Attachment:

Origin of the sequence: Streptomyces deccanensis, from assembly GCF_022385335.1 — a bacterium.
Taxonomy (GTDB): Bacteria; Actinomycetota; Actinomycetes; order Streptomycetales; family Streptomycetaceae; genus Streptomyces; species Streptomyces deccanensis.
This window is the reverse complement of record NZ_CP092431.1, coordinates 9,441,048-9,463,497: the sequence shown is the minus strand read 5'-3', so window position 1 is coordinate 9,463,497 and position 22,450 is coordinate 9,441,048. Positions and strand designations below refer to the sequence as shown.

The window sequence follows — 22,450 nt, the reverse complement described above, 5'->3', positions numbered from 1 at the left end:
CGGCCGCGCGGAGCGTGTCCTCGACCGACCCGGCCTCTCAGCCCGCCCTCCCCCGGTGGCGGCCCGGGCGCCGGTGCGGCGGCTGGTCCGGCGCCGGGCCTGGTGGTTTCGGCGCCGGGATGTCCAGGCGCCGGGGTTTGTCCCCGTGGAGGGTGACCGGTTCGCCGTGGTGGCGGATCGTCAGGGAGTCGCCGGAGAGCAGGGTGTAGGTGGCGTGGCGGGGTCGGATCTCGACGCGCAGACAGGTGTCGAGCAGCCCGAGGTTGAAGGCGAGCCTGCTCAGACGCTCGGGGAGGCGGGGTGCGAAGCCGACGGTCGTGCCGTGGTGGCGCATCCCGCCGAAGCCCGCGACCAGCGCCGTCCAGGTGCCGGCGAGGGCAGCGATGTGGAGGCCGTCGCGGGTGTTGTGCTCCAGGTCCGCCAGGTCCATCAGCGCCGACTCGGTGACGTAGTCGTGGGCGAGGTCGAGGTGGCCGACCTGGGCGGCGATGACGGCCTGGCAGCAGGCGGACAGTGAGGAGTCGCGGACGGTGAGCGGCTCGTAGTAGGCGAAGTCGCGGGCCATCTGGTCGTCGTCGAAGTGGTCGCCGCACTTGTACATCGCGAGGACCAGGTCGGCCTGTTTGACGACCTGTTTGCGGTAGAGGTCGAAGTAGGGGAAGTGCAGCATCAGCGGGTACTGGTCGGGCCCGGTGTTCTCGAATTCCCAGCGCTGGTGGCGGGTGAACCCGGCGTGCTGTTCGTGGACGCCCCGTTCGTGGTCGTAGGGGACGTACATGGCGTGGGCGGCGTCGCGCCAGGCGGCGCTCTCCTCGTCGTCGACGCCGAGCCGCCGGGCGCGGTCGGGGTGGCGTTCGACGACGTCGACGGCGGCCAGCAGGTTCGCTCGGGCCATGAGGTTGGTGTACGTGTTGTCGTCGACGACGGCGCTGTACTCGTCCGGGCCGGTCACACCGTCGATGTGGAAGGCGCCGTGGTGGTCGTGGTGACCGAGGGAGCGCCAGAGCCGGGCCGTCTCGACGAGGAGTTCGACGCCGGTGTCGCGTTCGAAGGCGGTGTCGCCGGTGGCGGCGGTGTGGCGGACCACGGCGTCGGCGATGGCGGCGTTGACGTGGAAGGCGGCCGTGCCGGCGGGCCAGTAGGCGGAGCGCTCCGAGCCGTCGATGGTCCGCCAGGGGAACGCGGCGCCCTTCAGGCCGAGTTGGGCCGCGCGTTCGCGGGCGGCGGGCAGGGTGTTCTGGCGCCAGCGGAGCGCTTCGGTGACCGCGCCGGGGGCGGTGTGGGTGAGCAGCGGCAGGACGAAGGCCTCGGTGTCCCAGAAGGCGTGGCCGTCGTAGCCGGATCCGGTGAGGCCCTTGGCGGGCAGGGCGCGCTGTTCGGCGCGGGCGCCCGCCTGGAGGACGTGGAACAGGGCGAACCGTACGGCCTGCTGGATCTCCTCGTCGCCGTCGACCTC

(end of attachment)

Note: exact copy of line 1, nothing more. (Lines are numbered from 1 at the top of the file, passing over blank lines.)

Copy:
Origin of the sequence: Streptomyces deccanensis, from assembly GCF_022385335.1 — a bacterium.